The Poland Community Forest
(A First for Ohio)

Editor’s Comments: To the west of the Poland Township Boundary Line and east of Interstate Highway 680 is an area outlined on the present Mahoning County Map as the Poland Village Park. This same area is also known by most local residents as the Poland Woods or the Poland Municipal Forest. In 2005 the Poland Village Council had this wooded area surveyed and all of its 244.5 acres annexed to the Village. The history of the Poland Municipal Forest goes back over 90 years. In the Ohio Forest Association “News Bulletin” dated October 10, 1946 the following article appeared:

THE POLAND COMMUNITY FOREST - - An interesting and unusual ordinance was passed in 1916 by the Council of Poland Village near Youngstown, Ohio. This provides for the creation of the Poland Community Forest “for the purpose of creating a municipal enterprise which shall be self-sustaining and providing for the care and management thereof”. Thus this forest is on record as being the first of its kind in Ohio to be managed on the principle of “sustained yields”. It is also the first for which a plan was made exclusively for it management as a forest.

This forest is the result of two land gifts to the Village of Poland. One tract of 50 acres was donated by Judge Rose in 1916, and later in 1931 an area of 150 acres was given by Mrs. Grace Butler in memory of her husband. A part of this tract, called “Butler Woods,” is to be kept in its natural condition.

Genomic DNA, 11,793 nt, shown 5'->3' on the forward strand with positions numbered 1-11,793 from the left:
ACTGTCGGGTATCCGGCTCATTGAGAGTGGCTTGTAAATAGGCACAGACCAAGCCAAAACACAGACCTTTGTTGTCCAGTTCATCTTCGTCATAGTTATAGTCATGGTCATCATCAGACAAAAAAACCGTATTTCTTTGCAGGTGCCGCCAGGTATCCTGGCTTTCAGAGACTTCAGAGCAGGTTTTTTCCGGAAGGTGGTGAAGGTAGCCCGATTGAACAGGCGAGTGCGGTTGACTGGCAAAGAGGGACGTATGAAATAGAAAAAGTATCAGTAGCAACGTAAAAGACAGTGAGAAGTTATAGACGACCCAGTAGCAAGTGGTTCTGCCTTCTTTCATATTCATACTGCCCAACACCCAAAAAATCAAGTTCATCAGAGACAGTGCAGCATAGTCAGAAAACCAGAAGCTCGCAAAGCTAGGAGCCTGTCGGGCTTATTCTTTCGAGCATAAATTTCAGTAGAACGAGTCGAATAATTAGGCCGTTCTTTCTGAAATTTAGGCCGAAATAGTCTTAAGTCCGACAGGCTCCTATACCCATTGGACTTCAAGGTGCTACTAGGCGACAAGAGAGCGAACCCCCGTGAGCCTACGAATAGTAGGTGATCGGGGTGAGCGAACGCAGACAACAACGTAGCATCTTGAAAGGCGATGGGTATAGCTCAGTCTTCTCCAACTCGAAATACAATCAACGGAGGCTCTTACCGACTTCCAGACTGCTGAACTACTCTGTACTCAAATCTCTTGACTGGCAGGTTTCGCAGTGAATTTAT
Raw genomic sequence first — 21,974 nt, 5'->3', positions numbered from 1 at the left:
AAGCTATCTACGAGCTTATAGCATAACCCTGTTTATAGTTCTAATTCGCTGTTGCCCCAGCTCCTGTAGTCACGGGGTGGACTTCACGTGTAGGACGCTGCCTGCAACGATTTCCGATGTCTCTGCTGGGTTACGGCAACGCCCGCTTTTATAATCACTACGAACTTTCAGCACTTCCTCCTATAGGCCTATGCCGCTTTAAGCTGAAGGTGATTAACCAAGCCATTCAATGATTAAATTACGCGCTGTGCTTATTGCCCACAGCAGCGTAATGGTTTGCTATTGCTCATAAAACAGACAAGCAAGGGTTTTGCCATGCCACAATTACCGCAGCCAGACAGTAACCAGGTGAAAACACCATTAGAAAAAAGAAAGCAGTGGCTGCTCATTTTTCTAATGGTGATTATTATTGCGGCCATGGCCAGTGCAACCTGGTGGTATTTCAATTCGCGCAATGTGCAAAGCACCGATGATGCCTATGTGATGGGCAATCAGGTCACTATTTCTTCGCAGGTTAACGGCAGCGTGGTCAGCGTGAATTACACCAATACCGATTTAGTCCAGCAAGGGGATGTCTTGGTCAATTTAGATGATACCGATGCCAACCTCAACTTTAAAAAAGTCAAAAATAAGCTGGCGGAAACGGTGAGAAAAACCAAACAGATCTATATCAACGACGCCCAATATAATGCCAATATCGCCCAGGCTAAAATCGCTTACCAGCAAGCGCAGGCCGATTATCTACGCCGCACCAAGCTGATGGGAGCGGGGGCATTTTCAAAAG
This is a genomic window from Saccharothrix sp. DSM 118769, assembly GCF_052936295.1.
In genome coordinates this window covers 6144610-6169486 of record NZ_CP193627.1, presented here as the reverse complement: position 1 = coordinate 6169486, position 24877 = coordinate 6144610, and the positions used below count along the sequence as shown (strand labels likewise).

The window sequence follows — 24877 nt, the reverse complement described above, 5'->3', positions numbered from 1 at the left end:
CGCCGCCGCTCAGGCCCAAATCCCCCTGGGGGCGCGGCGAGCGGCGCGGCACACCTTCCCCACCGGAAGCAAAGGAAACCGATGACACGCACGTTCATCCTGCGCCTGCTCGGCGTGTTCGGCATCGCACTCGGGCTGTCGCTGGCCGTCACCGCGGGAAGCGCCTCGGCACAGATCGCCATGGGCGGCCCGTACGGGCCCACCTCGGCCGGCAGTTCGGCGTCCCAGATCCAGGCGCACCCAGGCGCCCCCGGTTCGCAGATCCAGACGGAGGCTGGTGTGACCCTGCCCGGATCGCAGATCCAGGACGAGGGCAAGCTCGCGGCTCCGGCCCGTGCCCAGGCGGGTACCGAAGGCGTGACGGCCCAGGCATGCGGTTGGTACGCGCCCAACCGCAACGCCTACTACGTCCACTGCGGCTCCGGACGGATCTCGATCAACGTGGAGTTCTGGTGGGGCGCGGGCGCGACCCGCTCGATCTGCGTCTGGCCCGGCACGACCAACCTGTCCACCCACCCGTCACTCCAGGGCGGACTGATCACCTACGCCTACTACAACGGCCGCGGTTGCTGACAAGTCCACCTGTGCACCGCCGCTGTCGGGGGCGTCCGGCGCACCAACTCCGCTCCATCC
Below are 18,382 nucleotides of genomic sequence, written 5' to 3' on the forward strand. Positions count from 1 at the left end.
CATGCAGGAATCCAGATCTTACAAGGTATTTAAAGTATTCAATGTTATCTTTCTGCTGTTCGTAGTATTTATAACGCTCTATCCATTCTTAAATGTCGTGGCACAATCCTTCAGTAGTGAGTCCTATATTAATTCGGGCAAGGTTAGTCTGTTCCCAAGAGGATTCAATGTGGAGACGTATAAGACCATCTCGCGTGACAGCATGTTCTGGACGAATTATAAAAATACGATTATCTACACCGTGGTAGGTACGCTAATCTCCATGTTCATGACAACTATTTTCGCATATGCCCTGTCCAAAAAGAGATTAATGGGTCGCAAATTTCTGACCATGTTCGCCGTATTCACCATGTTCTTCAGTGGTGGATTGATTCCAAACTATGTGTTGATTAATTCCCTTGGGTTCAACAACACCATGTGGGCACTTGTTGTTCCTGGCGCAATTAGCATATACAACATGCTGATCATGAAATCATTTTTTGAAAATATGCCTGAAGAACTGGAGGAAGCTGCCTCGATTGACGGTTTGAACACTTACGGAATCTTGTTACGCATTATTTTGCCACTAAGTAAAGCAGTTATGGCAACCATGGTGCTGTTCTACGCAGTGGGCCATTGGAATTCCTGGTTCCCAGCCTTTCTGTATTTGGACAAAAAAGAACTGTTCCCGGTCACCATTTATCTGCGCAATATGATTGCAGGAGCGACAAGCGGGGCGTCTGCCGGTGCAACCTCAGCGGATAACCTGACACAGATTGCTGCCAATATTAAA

The woods itself borders Poland Village, which is about 10 miles from Youngstown, Ohio. Old-timers recall the wood as a virgin stand of sugar maple, beech, basswood, red and white oak, ash, willow, and sycamore on the bottoms. Numbers of large trees are still on the area. Evergreens, including red and white pine, and Norway spruce, as well as some hardwoods, have been planted on the area.

Accurate forestry data were taken on this area some years ago. These include not only numbers of trees of the various species but records which will permit the management of the forest in ways which will increase its productivity. The management plan prepared includes cutting operations which would bring in revenues that eventually will make the woods a source of income for the village. The speed with which this recommendation will be carried out depends, as stated in the plans “upon the conditions of the local wood-using markets and the availability of labor at a reasonable wage”. The report concluded with the following statement: “Whatever the future may hold the wide-awake Board of Commissioners of the Forest, in their eager interest to see the forest pay its own way, will neither slumber nor sleep till their plans have been accomplished.

PS. Judge Rose was a developer and his 50 acre donation located in the flood plain of Yellow Creek was a tax advantage to him. Mrs. Butler’s 150 acre donation was in the flood plains of both Drake Run and Yellow Creek and thus unsuitable for development. With the Poland Village Council now suffering a lost of tax dollars due to the present economical recession, the “Woods” could become a new source of revenue for the Village. Fire wood is always in demand as an alternate source of heat during recessions.